Post-pandemic, the civil service is expected to be hybrid, paperless and agile. This is thanks to cloud technology, which the Labor Department, Government Accountability Office and Air Force have implemented in tailored ways both thanks to and pre-dating COVID-19’s forced mass telework conditions.
Since last year, Labor has embraced the remote working environment more eagerly and adjusted its approach to collaboration. Taking the foreign labor certification process at Labor from paper-based to the cloud — which Rick Kryger, deputy chief information officer for Operations, said thankfully was done prior to the pandemic — streamlined the process from handling applications to reviewing and processing them.
“There’s interaction between federal agencies to accomplish that. So between the Department of Labor, we obviously have to communicate with immigration on that particular topic, to make sure that approval for that purpose flows through all the government’s processes, not just at the Department of Labor, but it affects also agriculture [for farm workers] and immigration,” he said as part of a virtual panel hosted by GovExec on Thursday. “So it streamlines it across government, not just at one agency where we see benefits like that.”
The department also transitioned court filing and appeals for labor disputes from paper to the cloud, which Kryger said was important because the National Archives and Records Administration is requiring agencies to submit digital versions for permanent records.
But going paperless also affected collaboration habits and how managers operate. Kryger described a noticeable change in the way a Zoom meeting, for example, eliminates the “head of the table” dynamic of a physical conference room, which helps more people join the conversation. While he does foresee a hybrid model when some people return to the office eventually, that digital component to collaboration is not going away.
Cloud enables virtual and augmented reality
Going paperless helped the Air Force track its flight evaluations more efficiently and accurately, but when the pandemic hit, the need for digital was especially dire. Maj. Bryan Allebone, a combat training instructor at Offutt Air Force Base, Nebraska, and his team relied on using virtual reality and augmented reality, which also brought a content delivery issue.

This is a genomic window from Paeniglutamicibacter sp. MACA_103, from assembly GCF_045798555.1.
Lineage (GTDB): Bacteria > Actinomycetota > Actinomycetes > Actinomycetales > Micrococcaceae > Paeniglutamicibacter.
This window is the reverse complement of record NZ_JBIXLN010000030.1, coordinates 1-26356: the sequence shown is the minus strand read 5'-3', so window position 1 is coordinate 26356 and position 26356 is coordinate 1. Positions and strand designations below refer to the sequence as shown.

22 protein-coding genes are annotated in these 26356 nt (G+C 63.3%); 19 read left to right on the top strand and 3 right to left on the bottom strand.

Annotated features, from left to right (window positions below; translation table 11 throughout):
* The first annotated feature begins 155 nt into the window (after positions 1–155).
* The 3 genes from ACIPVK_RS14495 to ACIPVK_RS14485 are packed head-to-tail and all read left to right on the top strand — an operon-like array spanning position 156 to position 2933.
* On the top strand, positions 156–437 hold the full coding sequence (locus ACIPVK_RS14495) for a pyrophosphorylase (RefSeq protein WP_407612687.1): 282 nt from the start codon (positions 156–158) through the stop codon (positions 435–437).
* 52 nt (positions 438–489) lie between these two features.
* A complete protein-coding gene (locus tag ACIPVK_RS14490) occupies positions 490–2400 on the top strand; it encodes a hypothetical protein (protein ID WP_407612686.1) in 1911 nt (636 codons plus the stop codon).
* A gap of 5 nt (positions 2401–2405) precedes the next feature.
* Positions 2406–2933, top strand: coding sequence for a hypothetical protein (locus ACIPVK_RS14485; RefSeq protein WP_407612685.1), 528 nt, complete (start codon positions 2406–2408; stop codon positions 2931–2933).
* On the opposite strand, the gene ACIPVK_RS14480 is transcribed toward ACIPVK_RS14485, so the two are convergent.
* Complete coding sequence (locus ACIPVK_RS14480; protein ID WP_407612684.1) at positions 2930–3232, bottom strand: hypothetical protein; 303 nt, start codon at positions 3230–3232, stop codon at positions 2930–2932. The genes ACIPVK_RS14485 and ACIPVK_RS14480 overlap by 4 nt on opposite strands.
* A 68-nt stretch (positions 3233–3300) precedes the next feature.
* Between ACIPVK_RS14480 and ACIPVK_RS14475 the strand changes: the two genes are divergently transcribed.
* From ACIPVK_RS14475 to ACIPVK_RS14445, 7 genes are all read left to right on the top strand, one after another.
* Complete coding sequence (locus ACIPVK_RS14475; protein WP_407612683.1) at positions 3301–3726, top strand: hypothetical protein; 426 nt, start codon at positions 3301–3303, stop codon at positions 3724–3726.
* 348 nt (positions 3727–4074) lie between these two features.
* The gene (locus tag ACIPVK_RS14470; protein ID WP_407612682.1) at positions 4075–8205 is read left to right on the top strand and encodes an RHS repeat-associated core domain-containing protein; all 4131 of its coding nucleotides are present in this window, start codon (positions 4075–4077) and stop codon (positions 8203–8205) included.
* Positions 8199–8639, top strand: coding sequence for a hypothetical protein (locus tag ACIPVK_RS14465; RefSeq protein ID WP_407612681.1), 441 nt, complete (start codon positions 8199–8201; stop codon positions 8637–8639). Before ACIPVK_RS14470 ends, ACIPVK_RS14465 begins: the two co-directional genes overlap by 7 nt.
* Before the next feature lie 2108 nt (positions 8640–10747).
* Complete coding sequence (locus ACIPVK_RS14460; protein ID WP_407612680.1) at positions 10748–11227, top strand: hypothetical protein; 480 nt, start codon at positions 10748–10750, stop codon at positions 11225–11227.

“We were able to leverage things like software-as-a-service using some of the API-driven stuff from Box in order to actually distribute that content, because in a lot of ways, it’s kind of sensitive or mostly sensitive a lot of the times,” he said. “But this made it accessible from a FedRAMP-approved source on an application we developed, and it was thin, it was something we could put out at the edge of a person’s device, and allow them to offload that to the SaaS provider.”
VR and AR have potential in a post-pandemic world as well. Taka Ariga, chief data scientist and director of GAO’s Innovation Lab, said the agency can use AR to conduct oversight visits as the COVID Delta variant makes travel precarious. GAO can physically send just one person to a site instead of 20 or so, and still achieve the same collaboration experience with headquarters or a field office.
Ariga said that before an agency spends one penny, from the Technology Modernization Fund or elsewhere, in the name going virtual they, should “articulate what is the architecture of your cloud journey.” Is it lift and shift or cloud-optimized?
“And more importantly, go talk to folks like Rick, who have done the work before, so that you’re not reinventing those lessons learned,” he said. “Many federal agencies are loath to talk about failure — that ‘F’ word is such a dirty word in the public sector. But there are many common sort of mistakes that organizations tend to repeat because they’re not having these types of knowledge sharing.”